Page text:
Why people don’t share your content (and how you can change it).

Why people don’t share your content (and how you can change it).

“It’s not the best content that wins. It’s the best promoted content that wins.”
Andy Crestodina

Whether you are a business owner or someone that wants to grow on social networks, you will mainly focus on getting your content shared. However, it is a tricky task.

Whether you are simply writing a blog, promoting a brand or creating awareness for a cause, it will not be of any use if it is not shared on social network platforms.

Many people do not understand the importance and hence fail to improve their content or correct their shortcomings.

Therefore, let’s look at some of the main reasons why people do not share your content and how to change it.

Lack of awareness and exposure

The primary reason your content is not shared is because enough people are not aware of it. For people to read your content, they must be exposed to it. The more number of followers you have on Social Media platforms such as Facebook, Twitter and LinkedIn, the more people will read your post and increase the chances of your content being shared.

Your content is not interesting

For the readers to share your content, they need to find it interesting enough to share it. Most of the times people tend to only promote their brand and nothing else.

The content you post needs to grab their attention and further keep them interested to be shared. Nobody will share content they do not find interesting.

Content does not add value

Various studies suggest, people are more likely to share content that adds value. They are looking for valuable information. The content needs to be more than just brand promotions or product placements.

The reader should be able to relate to the content to go ahead and share it. Each of your posts must contain something to draw the attention of your audience.

Building credibility through sharing

In today’s world, when we meet more people online than in real life, all of us are conscious of how people perceive us in the digital world.

People tend to increase their credibility through the content they share on the social media profiles. Therefore, unless your content is something that will add value to their credibility, there is very less possibility of anyone sharing your content.

Share to build relationships with others

Studies show that people value relationships with other people than brands. They are looking for a community with shared interests and idea.

Some people use links to stay connected to people they might not otherwise stay in touch with. While others use it to find people with common interests.

Understanding your audience

The content you are putting out may be the best, but it will not be effective if it does not reach the correct audience. Understanding your audience is essential to make your content shareable.

If you are a business owner or a service provider then you need to keep in mind the key difference when addressing B2B and B2C. When trying to promote your content to other businesses or business individual, the approach needs to be more professional and to the point.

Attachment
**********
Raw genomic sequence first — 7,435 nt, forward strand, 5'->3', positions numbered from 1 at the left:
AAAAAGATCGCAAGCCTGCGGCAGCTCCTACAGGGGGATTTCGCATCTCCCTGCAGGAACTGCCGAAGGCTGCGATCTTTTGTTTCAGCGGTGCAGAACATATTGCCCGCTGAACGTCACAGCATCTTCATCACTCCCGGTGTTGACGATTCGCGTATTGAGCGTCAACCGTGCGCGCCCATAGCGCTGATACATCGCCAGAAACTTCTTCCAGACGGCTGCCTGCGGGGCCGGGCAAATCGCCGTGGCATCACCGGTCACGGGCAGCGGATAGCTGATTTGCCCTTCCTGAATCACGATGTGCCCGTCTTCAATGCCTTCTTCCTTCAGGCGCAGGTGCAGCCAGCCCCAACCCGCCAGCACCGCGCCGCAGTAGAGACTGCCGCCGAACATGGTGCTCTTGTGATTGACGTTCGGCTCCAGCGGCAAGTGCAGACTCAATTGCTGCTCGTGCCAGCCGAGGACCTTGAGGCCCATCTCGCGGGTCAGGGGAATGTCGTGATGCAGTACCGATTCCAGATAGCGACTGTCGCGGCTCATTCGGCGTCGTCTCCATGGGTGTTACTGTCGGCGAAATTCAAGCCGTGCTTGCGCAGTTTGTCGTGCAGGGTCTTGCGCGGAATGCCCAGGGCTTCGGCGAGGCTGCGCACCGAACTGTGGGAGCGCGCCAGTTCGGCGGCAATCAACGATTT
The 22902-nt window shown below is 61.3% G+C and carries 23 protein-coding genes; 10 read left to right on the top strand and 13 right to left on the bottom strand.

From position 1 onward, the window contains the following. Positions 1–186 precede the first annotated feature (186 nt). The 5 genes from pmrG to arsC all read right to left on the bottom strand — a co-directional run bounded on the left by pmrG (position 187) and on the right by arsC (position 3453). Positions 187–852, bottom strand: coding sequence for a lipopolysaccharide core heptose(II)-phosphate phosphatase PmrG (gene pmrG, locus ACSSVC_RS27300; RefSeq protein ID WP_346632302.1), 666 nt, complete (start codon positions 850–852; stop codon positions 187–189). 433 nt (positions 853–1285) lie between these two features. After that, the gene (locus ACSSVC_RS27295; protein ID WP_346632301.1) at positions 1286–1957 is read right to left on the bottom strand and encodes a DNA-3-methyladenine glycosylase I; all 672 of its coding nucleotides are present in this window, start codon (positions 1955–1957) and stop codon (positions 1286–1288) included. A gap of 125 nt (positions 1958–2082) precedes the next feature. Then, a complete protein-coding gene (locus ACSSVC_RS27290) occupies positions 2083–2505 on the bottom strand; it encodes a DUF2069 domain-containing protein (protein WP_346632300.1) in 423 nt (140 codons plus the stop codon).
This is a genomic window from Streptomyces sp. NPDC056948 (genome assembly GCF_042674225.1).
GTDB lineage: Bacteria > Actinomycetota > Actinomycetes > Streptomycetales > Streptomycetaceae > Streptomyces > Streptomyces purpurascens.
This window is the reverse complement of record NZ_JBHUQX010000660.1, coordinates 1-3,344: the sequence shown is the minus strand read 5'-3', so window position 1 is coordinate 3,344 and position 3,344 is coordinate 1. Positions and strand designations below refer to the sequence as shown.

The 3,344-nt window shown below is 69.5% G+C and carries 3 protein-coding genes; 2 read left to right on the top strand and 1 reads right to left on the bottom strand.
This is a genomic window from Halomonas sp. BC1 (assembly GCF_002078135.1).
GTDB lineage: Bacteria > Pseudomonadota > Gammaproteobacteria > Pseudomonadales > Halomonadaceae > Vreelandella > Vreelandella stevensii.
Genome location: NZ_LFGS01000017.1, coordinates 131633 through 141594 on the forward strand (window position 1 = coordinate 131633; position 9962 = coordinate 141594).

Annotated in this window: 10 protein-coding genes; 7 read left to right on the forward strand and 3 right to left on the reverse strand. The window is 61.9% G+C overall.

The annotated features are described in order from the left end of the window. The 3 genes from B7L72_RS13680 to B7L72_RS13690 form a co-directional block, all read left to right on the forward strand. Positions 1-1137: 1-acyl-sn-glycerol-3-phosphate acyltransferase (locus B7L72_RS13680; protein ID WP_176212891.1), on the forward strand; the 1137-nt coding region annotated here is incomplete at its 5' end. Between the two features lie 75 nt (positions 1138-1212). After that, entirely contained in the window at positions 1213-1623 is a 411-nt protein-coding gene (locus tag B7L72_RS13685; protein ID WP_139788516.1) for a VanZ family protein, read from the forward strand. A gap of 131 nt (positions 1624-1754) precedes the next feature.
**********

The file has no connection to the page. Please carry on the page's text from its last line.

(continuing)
Whereas, the consumer is more inclined to make a primarily emotion based decision, for which you need to focus on the emotional value of your content.

The New York Times study found there are six sharing personas for online fans and a seventh based on the recent trends. Understanding who your customers are can help you

  1. Altruists—Altruists share content out of a desire to be helpful and aspire to be seen as a reliable source of information. Preferred tools: Facebook and email.
  2. Careerists—Careerists are well-educated and seek to gain a reputation for bringing value to their networks. They prefer content that is more serious and professional in tone. Preferred tools: LinkedIn and email.
  3. Hipsters—Hipsters are younger sharers who have always lived in the “information age.” They use Twitter and Facebook to share cutting-edge and creative content. They share content to build their online identity. Preferred tools: Facebook and Twitter.
  4. Boomerangs—Boomerangs seek validation and thrive on the reaction of others to their content, even when it’s negative responses. Preferred tools: Facebook, email, Twitter and blogs, wherever people will engage them.
  5. Connectors—Connectors see content sharing as a means of staying connected to others and making plans. They are more relaxed in their sharing patterns. Preferred tools: Facebook and email.
  6. Selectives—Selectives are more thoughtful in what they share and with whom they share it. They personalize their sharing and expect responses to their content. Preferred tool: email.

Although this is not based on The NY Times research, based on the recent trends on social media:

  1. Trendsetters—Trendsetters are thought leaders, marketers and business leaders who purposefully seek to stay abreast of breaking news and trends in their industry, sharing it quickly and aggressively. These people are typically seen as experts (or aspire to be seen as such). Preferred tools: Twitter, Facebook and LinkedIn.

Not been asked to or able to share

The chances of the reader sharing your content also depend on whether and how you ask them to. In most cases, it is better to be clear about it than implying it at the end of your post. People don’t always understand the need to share unless made clear. It is a result of the fast paced lifestyle in today’s world.

Engagement Factor

Your content is only effective if it engages the readers. The readers will be more willing to share the content if they themselves find it engaging enough. The content should not be repetitive and lengthy beyond a point.

To conclude, as mentioned above if you focus on the quality of the content and approach the correct audience accordingly, then you make sure people share your content.

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